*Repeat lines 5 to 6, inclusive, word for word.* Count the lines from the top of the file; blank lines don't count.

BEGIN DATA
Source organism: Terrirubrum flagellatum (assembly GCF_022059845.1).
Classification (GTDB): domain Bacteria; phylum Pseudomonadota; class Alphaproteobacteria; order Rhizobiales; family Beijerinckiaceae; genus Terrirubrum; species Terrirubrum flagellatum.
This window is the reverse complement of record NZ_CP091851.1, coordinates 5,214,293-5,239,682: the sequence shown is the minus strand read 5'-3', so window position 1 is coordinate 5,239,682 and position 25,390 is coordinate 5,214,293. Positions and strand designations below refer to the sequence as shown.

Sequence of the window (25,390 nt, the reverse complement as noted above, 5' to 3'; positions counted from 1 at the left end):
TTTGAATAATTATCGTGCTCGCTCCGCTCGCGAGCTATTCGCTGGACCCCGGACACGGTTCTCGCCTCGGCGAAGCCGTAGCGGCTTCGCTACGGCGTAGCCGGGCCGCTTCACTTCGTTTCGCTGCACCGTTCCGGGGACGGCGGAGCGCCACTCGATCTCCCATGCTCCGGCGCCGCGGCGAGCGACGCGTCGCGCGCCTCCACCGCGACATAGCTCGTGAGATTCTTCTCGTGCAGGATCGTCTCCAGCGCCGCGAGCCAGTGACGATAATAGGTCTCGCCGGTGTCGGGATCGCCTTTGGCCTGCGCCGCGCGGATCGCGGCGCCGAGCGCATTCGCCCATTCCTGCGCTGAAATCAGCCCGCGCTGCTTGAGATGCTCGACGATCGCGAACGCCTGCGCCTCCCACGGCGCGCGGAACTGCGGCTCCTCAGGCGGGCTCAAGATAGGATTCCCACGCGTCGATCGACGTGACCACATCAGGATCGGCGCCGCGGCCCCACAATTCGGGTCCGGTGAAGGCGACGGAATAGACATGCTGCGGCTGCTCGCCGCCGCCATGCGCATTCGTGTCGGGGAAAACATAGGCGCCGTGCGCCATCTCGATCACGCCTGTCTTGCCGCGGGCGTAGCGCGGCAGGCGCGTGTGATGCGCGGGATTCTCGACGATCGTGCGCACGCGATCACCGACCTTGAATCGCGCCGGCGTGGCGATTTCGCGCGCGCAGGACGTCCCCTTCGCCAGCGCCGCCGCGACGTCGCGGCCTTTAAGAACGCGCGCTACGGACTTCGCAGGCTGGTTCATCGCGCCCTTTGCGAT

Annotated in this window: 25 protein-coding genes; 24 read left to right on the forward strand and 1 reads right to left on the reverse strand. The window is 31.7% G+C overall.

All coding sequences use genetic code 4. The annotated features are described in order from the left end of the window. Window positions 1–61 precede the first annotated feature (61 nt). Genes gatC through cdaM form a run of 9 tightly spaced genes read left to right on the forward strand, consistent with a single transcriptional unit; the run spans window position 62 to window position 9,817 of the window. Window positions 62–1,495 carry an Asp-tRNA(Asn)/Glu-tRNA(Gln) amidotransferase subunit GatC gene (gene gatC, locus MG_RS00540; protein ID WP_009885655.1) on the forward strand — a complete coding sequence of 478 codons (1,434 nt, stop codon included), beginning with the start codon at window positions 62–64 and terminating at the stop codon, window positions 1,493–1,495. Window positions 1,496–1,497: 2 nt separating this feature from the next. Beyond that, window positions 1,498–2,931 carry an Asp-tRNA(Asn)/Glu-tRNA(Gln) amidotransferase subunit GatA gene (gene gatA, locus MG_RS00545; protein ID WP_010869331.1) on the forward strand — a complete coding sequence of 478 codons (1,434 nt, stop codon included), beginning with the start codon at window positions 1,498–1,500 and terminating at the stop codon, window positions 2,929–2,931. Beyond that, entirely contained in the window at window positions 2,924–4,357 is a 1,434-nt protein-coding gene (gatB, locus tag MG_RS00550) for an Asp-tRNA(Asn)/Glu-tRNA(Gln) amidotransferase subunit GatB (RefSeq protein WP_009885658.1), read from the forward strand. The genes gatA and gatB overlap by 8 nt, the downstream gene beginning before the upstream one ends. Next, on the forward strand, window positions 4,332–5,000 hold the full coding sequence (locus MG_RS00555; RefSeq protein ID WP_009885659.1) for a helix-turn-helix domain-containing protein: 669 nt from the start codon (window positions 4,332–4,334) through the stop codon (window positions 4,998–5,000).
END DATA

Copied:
TTTGAATAATTATCGTGCTCGCTCCGCTCGCGAGCTATTCGCTGGACCCCGGACACGGTTCTCGCCTCGGCGAAGCCGTAGCGGCTTCGCTACGGCGTAGCCGGGCCGCTTCACTTCGTTTCGCTGCACCGTTCCGGGGACGGCGGAGCGCCACTCGATCTCCCATGCTCCGGCGCCGCGGCGAGCGACGCGTCGCGCGCCTCCACCGCGACATAGCTCGTGAGATTCTTCTCGTGCAGGATCGTCTCCAGCGCCGCGAGCCAGTGACGATAATAGGTCTCGCCGGTGTCGGGATCGCCTTTGGCCTGCGCCGCGCGGATCGCGGCGCCGAGCGCATTCGCCCATTCCTGCGCTGAAATCAGCCCGCGCTGCTTGAGATGCTCGACGATCGCGAACGCCTGCGCCTCCCACGGCGCGCGGAACTGCGGCTCCTCAGGCGGGCTCAAGATAGGATTCCCACGCGTCGATCGACGTGACCACATCAGGATCGGCGCCGCGGCCCCACAATTCGGGTCCGGTGAAGGCGACGGAATAGACATGCTGCGGCTGCTCGCCGCCGCCATGCGCATTCGTGTCGGGGAAAACATAGGCGCCGTGCGCCATCTCGATCACGCCTGTCTTGCCGCGGGCGTAGCGCGGCAGGCGCGTGTGATGCGCGGGATTCTCGACGATCGTGCGCACGCGATCACCGACCTTGAATCGCGCCGGCGTGGCGATTTCGCGCGCGCAGGACGTCCCCTTCGCCAGCGCCGCCGCGACGTCGCGGCCTTTAAGAACGCGCGCTACGGACTTCGCAGGCTGGTTCATCGCGCCCTTTGCGAT

Annotated in this window: 25 protein-coding genes; 24 read left to right on the forward strand and 1 reads right to left on the reverse strand. The window is 31.7% G+C overall.